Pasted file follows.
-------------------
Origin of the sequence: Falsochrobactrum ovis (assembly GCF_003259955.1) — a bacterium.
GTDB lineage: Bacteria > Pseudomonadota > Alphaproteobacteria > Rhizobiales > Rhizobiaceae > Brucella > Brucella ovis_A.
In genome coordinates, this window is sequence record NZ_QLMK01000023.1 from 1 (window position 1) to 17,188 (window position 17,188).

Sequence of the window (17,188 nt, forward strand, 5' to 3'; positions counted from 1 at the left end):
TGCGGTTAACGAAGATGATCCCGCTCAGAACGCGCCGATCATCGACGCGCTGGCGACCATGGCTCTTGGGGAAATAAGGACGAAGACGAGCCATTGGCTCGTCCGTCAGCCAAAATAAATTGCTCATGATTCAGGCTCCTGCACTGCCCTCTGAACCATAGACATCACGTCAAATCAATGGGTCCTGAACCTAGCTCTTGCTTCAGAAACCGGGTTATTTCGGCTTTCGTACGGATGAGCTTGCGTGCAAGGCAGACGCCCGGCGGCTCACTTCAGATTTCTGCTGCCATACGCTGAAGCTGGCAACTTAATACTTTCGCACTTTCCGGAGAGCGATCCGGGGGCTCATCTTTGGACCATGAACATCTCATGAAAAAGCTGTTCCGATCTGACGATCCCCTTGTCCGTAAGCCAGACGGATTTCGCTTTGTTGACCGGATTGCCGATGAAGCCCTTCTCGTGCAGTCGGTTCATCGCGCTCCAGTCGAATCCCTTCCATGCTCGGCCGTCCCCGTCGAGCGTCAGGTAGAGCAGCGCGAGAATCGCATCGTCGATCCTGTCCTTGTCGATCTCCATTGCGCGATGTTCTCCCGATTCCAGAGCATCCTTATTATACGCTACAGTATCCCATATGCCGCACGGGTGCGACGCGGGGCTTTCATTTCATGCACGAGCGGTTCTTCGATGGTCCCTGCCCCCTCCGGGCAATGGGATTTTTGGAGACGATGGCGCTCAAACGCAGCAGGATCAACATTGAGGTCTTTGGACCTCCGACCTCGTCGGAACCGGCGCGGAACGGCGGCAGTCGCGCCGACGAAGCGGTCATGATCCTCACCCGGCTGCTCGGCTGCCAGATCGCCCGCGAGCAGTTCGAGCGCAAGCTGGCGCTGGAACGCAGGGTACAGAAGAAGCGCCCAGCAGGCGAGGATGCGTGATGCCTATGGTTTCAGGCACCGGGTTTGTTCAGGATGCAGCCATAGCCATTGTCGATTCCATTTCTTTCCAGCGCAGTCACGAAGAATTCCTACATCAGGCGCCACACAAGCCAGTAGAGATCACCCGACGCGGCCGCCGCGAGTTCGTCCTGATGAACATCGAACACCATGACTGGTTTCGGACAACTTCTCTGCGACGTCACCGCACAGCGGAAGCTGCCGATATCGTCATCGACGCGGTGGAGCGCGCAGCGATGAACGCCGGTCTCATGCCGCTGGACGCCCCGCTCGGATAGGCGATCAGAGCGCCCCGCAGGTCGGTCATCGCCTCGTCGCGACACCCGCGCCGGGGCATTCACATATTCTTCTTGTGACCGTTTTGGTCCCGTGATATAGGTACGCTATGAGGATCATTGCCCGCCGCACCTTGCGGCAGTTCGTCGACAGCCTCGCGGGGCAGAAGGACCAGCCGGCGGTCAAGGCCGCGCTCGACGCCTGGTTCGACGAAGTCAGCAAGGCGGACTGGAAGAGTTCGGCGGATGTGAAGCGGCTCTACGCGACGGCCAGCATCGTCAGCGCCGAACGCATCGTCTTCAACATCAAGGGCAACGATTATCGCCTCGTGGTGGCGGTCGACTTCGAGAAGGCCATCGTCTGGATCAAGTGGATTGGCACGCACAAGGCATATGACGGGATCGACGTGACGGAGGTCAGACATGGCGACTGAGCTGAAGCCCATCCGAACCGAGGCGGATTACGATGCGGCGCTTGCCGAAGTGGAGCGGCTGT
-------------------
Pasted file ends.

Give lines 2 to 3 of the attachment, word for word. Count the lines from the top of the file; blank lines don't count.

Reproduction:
GTDB lineage: Bacteria > Pseudomonadota > Alphaproteobacteria > Rhizobiales > Rhizobiaceae > Brucella > Brucella ovis_A.
In genome coordinates, this window is sequence record NZ_QLMK01000023.1 from 1 (window position 1) to 17,188 (window position 17,188).